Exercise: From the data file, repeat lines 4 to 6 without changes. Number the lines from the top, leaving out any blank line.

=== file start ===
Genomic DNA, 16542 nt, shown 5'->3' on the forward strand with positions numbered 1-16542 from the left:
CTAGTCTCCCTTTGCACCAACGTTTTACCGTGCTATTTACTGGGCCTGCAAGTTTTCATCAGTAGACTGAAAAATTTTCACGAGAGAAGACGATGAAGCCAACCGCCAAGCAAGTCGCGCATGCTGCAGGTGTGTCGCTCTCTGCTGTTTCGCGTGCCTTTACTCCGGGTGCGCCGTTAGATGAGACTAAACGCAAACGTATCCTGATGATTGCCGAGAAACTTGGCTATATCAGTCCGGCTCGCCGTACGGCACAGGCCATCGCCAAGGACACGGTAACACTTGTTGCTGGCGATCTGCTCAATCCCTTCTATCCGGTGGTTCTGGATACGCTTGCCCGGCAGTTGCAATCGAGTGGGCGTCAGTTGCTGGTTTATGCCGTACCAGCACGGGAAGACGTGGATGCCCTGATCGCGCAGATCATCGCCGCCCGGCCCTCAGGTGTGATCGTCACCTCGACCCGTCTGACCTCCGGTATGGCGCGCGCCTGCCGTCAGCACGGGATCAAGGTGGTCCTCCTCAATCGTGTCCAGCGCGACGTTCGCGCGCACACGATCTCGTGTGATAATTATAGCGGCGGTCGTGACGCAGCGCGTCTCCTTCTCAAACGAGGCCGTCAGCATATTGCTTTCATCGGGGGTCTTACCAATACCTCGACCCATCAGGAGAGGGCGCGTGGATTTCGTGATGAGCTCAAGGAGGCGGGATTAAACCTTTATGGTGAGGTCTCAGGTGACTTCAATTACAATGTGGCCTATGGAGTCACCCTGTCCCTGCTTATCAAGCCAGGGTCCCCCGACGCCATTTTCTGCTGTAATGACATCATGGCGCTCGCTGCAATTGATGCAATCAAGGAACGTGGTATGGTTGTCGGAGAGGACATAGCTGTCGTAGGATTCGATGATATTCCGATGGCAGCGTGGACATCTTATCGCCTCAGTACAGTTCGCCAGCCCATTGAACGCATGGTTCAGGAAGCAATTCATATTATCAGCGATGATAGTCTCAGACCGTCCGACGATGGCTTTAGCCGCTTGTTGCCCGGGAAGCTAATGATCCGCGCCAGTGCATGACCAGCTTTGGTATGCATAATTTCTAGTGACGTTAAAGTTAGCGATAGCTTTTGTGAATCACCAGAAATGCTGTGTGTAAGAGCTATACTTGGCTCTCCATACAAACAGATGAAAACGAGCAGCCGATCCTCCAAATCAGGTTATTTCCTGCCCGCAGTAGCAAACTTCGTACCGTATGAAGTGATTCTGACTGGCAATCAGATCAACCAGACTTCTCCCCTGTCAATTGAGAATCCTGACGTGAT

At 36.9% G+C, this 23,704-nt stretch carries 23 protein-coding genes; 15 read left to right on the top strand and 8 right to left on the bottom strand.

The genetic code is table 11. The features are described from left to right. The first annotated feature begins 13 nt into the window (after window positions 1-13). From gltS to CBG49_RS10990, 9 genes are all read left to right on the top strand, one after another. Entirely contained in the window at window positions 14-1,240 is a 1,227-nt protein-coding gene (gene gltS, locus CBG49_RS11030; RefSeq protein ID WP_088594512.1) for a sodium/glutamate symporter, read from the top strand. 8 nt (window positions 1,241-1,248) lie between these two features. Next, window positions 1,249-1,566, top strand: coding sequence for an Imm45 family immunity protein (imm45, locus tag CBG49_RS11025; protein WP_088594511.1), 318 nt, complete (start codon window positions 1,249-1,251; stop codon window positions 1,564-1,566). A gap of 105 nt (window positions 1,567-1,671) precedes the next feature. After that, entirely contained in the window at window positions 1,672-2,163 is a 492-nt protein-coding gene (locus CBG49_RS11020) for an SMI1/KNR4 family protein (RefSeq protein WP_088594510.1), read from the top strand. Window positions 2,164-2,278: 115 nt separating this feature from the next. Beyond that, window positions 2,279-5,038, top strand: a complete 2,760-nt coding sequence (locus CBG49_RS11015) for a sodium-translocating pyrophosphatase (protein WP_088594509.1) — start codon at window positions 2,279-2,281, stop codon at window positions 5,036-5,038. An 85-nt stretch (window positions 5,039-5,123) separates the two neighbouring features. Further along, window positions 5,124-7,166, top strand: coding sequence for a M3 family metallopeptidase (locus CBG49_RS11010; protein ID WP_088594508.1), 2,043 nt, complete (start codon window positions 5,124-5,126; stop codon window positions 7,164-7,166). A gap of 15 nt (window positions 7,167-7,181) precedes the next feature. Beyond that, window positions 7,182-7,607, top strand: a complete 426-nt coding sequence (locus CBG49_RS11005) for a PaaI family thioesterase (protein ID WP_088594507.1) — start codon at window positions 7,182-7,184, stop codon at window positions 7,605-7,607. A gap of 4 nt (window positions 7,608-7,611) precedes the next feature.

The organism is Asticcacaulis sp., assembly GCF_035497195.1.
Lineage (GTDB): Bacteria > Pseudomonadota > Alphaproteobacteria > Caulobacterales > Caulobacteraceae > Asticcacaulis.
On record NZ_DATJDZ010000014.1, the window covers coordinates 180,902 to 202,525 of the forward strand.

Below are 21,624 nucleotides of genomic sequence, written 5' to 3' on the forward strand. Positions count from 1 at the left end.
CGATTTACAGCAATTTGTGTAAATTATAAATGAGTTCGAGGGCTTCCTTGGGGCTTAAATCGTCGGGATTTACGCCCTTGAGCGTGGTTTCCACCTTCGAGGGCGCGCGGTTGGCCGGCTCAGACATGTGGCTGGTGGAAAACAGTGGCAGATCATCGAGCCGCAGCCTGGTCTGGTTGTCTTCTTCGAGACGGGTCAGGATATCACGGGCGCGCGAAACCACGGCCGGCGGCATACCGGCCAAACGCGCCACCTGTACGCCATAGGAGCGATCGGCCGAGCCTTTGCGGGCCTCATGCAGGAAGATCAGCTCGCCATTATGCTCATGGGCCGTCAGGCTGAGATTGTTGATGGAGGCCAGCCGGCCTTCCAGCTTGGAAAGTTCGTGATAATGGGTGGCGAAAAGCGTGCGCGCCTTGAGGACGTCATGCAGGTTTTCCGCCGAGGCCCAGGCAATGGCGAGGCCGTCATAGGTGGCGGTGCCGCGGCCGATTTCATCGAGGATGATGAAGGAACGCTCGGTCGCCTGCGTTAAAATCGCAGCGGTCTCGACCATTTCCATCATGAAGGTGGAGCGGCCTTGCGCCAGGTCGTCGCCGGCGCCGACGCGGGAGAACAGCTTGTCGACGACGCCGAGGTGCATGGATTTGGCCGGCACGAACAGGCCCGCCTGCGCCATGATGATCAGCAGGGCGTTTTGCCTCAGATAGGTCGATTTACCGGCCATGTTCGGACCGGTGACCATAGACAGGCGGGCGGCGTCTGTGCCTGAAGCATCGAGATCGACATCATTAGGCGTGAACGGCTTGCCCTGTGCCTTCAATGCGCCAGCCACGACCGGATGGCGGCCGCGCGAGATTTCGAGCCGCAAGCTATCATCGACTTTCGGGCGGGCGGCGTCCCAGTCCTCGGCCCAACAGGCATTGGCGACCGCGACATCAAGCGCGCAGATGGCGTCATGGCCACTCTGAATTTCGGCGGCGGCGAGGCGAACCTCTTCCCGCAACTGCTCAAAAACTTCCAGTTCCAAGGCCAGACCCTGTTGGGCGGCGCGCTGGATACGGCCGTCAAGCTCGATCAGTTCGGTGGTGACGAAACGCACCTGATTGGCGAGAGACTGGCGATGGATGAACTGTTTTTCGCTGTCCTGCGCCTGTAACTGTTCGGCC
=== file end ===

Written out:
The genetic code is table 11. The features are described from left to right. The first annotated feature begins 13 nt into the window (after window positions 1-13). From gltS to CBG49_RS10990, 9 genes are all read left to right on the top strand, one after another. Entirely contained in the window at window positions 14-1,240 is a 1,227-nt protein-coding gene (gene gltS, locus CBG49_RS11030; RefSeq protein ID WP_088594512.1) for a sodium/glutamate symporter, read from the top strand. 8 nt (window positions 1,241-1,248) lie between these two features. Next, window positions 1,249-1,566, top strand: coding sequence for an Imm45 family immunity protein (imm45, locus tag CBG49_RS11025; protein WP_088594511.1), 318 nt, complete (start codon window positions 1,249-1,251; stop codon window positions 1,564-1,566). A gap of 105 nt (window positions 1,567-1,671) precedes the next feature. After that, entirely contained in the window at window positions 1,672-2,163 is a 492-nt protein-coding gene (locus CBG49_RS11020) for an SMI1/KNR4 family protein (RefSeq protein WP_088594510.1), read from the top strand. Window positions 2,164-2,278: 115 nt separating this feature from the next. Beyond that, window positions 2,279-5,038, top strand: a complete 2,760-nt coding sequence (locus CBG49_RS11015) for a sodium-translocating pyrophosphatase (protein WP_088594509.1) — start codon at window positions 2,279-2,281, stop codon at window positions 5,036-5,038. An 85-nt stretch (window positions 5,039-5,123) separates the two neighbouring features. Further along, window positions 5,124-7,166, top strand: coding sequence for a M3 family metallopeptidase (locus CBG49_RS11010; protein ID WP_088594508.1), 2,043 nt, complete (start codon window positions 5,124-5,126; stop codon window positions 7,164-7,166). A gap of 15 nt (window positions 7,167-7,181) precedes the next feature. Beyond that, window positions 7,182-7,607, top strand: a complete 426-nt coding sequence (locus CBG49_RS11005) for a PaaI family thioesterase (protein ID WP_088594507.1) — start codon at window positions 7,182-7,184, stop codon at window positions 7,605-7,607. A gap of 4 nt (window positions 7,608-7,611) precedes the next feature.

The organism is Asticcacaulis sp., assembly GCF_035497195.1.
Lineage (GTDB): Bacteria > Pseudomonadota > Alphaproteobacteria > Caulobacterales > Caulobacteraceae > Asticcacaulis.